Lamination: Generally, the Lamination manufacturing process of the present invention involves molding hooking stems and a base sheet from which the hooking stems project, and laminating the base sheet to an abrasive sheet to form the abrasive article of the present invention. The hooking means may either be provided in-mold (molding one or more heads on each stem, or molding hooking stems having an included distal end angle of less than approximately 90 degrees, for example), or may be provided by a post-forming process (heating unheaded stems to provide a head, or heating a straight stem to provide an included distal end angle of less than approximately 90 degrees, for example).
The molding step of the Lamination method may include any suitable molding apparatus, as known in the molding art. For example, the hooking stems and base sheet could be injection molded, molded by compressing a heated sheet member against a molding surface, or molded by flowing a flowable material over and into the cavities of a mold, which may be stationary or moving (e.g. a belt, a tape, or a drum). The mold can be made from suitable materials that are rigid or flexible. The mold components can be made of metal, steel, ceramic, polymeric materials (including both thermosetting and thermoplastic polymers) or combinations thereof. The materials forming the mold must have sufficient integrity and durability to withstand the thermal energy associated with the particular molten metal or thermoplastic material used to form the base sheet and hooking stems.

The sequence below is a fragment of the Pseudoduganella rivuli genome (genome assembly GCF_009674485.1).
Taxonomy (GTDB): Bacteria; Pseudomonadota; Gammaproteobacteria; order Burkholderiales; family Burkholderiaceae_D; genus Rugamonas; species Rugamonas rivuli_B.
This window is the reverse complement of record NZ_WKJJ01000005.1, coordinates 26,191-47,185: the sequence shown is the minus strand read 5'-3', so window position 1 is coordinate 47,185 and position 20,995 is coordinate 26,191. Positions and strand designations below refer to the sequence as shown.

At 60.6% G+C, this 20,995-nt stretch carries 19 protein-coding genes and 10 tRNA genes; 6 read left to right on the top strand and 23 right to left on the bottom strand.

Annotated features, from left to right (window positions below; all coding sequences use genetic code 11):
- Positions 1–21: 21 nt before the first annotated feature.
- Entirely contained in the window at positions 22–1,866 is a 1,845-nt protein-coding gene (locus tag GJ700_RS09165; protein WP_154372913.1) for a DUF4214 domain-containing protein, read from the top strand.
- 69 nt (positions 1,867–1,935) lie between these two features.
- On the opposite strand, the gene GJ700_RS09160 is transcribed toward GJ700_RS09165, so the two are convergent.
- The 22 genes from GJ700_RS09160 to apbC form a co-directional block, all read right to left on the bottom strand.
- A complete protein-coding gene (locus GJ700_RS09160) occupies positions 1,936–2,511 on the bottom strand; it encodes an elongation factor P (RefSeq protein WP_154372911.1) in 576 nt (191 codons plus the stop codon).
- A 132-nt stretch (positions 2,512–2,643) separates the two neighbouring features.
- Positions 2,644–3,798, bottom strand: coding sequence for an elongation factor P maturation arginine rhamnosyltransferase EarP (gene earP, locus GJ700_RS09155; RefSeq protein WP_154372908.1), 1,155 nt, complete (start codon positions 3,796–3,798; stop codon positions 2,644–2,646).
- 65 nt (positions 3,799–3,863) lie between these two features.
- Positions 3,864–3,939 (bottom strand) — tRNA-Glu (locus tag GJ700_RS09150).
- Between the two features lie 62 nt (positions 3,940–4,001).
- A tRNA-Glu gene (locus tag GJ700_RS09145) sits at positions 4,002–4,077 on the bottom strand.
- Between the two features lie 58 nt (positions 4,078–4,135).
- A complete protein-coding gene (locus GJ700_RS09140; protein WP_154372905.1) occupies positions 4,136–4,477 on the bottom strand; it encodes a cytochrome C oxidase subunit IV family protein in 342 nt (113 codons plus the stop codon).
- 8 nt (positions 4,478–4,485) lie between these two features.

The cavities of the mold are each adapted to form a hooking stem of a suitable configuration (either with, or without hooking means, as desired), and can be formed in the mold by any conventional technique such as die punching, drilling, laser drilling, machining, casting, etching, diamond turning and the like. The placement of the cavities determines the spacing and orientation of the hooking stems on the base sheet, and thus on the abrasive article.
The flowable material is flowed into the mold cavities, and over the surface of the mold to form the base sheet. To facilitate flowage of the material, the material typically must be heated to an appropriate temperature, and then coated into the cavities. This coating technique can be any conventional technique, such as calendar coating, cast coating, curtain coating, die coating, extrusion, gravure coating, knife coating, spray coating, and the like.
After the thermoplastic material has been coated into the mold cavities and over the mold surface, the material is cooled to solidify and form the hooking stem. The flowable material is solidified in and on the mold to form the hooking stems and base sheet, which are then separated from the mold. The flowable material will often shrink when it is solidified, which facilitates release of the hooking stems and base sheet from the mold. Part or all of the mold may be cooled to aid in solidifying the hooking stems and base sheet. Cooling can be effected by the use of water, forced air, liquid nitrogen, or other cooling processes.
When thermosetting resins are used as the flowable material, the resin is applied to the mold as a liquid in an uncured or unpolymerized state. After the resin has been coated onto the mold, it is polymerized or cured until the resin is solid. Generally the polymerization process involves either a setting time, or exposure to an energy source, or both to facilitate the polymerization. The energy source, if provided, can be heat or radiation energy such as electron beam, ultraviolet light or visible light. After the resin is solidified it is removed from the mold. In some instances, it may be desired to further polymerize or cure the thermosetting resin after the hooking stem is removed from the tool. Examples of suitable thermosetting resins include melamine formaldehyde resins, acrylate resins, epoxy resins, urethane resins, and the like.